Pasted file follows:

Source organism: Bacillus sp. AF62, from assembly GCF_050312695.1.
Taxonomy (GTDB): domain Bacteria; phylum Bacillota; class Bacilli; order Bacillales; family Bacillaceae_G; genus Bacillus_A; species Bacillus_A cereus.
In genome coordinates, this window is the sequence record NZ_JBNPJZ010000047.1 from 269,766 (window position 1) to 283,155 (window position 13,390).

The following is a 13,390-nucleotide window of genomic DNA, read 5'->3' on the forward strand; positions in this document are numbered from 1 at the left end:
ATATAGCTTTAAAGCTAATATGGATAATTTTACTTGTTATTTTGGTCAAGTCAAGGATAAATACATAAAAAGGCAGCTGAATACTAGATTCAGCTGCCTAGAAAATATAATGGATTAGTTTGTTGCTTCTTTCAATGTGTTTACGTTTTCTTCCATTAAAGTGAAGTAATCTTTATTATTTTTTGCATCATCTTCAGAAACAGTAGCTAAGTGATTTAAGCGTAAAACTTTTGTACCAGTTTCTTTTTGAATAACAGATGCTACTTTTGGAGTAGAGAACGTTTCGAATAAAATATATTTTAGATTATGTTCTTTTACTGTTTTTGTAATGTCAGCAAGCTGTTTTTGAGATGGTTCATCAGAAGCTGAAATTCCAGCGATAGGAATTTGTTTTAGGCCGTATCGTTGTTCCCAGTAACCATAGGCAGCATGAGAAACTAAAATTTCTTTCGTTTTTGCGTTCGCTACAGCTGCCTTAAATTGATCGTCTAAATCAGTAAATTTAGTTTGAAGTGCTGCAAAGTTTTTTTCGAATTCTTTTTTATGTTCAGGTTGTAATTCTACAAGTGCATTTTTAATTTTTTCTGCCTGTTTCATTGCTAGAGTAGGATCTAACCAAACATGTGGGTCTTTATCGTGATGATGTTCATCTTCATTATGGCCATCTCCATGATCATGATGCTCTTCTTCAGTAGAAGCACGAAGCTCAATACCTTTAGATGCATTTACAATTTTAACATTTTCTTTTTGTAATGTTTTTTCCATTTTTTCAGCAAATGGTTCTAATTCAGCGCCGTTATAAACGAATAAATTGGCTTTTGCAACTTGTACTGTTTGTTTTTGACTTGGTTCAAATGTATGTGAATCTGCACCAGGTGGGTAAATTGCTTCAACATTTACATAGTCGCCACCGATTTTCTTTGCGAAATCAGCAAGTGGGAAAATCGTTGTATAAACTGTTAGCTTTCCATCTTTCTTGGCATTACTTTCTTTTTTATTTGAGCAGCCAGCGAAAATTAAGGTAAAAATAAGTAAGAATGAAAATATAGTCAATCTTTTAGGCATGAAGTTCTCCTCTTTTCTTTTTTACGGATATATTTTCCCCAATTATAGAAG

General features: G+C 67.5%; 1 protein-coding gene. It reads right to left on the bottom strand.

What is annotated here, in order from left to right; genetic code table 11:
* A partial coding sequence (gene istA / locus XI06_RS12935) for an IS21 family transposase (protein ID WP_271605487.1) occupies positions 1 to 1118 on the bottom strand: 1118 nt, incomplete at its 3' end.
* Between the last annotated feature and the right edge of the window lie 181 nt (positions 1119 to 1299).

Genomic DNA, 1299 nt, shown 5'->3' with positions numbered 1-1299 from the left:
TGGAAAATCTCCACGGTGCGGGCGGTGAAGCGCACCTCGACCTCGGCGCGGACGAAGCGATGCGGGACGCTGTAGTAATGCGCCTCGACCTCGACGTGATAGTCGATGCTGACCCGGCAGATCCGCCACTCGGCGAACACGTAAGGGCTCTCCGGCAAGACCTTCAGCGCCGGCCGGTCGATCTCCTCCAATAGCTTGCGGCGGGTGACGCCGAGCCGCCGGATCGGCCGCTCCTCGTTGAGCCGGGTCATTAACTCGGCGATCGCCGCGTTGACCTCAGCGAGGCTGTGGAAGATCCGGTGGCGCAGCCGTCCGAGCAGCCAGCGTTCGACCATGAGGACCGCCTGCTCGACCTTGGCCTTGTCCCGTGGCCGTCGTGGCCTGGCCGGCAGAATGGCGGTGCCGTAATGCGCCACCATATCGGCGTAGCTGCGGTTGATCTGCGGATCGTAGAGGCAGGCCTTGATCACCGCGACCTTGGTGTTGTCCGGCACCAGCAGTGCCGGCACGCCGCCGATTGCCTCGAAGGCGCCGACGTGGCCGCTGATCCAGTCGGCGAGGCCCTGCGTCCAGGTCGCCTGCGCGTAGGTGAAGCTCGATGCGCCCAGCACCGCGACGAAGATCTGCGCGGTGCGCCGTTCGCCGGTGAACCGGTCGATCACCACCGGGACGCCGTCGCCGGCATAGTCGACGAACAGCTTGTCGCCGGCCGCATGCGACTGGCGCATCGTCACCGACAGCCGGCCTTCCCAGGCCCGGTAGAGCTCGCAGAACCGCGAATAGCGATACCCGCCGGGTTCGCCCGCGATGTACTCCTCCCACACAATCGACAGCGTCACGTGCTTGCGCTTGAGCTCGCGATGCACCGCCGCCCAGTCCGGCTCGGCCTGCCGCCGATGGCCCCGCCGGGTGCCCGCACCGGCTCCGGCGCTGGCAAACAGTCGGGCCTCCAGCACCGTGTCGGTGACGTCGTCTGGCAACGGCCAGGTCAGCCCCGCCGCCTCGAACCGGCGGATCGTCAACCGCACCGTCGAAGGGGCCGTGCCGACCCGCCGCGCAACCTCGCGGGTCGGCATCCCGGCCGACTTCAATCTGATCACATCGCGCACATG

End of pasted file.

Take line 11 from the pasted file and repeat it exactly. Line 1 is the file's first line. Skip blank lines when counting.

TGGAAAATCTCCACGGTGCGGGCGGTGAAGCGCACCTCGACCTCGGCGCGGACGAAGCGATGCGGGACGCTGTAGTAATGCGCCTCGACCTCGACGTGATAGTCGATGCTGACCCGGCAGATCCGCCACTCGGCGAACACGTAAGGGCTCTCCGGCAAGACCTTCAGCGCCGGCCGGTCGATCTCCTCCAATAGCTTGCGGCGGGTGACGCCGAGCCGCCGGATCGGCCGCTCCTCGTTGAGCCGGGTCATTAACTCGGCGATCGCCGCGTTGACCTCAGCGAGGCTGTGGAAGATCCGGTGGCGCAGCCGTCCGAGCAGCCAGCGTTCGACCATGAGGACCGCCTGCTCGACCTTGGCCTTGTCCCGTGGCCGTCGTGGCCTGGCCGGCAGAATGGCGGTGCCGTAATGCGCCACCATATCGGCGTAGCTGCGGTTGATCTGCGGATCGTAGAGGCAGGCCTTGATCACCGCGACCTTGGTGTTGTCCGGCACCAGCAGTGCCGGCACGCCGCCGATTGCCTCGAAGGCGCCGACGTGGCCGCTGATCCAGTCGGCGAGGCCCTGCGTCCAGGTCGCCTGCGCGTAGGTGAAGCTCGATGCGCCCAGCACCGCGACGAAGATCTGCGCGGTGCGCCGTTCGCCGGTGAACCGGTCGATCACCACCGGGACGCCGTCGCCGGCATAGTCGACGAACAGCTTGTCGCCGGCCGCATGCGACTGGCGCATCGTCACCGACAGCCGGCCTTCCCAGGCCCGGTAGAGCTCGCAGAACCGCGAATAGCGATACCCGCCGGGTTCGCCCGCGATGTACTCCTCCCACACAATCGACAGCGTCACGTGCTTGCGCTTGAGCTCGCGATGCACCGCCGCCCAGTCCGGCTCGGCCTGCCGCCGATGGCCCCGCCGGGTGCCCGCACCGGCTCCGGCGCTGGCAAACAGTCGGGCCTCCAGCACCGTGTCGGTGACGTCGTCTGGCAACGGCCAGGTCAGCCCCGCCGCCTCGAACCGGCGGATCGTCAACCGCACCGTCGAAGGGGCCGTGCCGACCCGCCGCGCAACCTCGCGGGTCGGCATCCCGGCCGACTTCAATCTGATCACATCGCGCACATG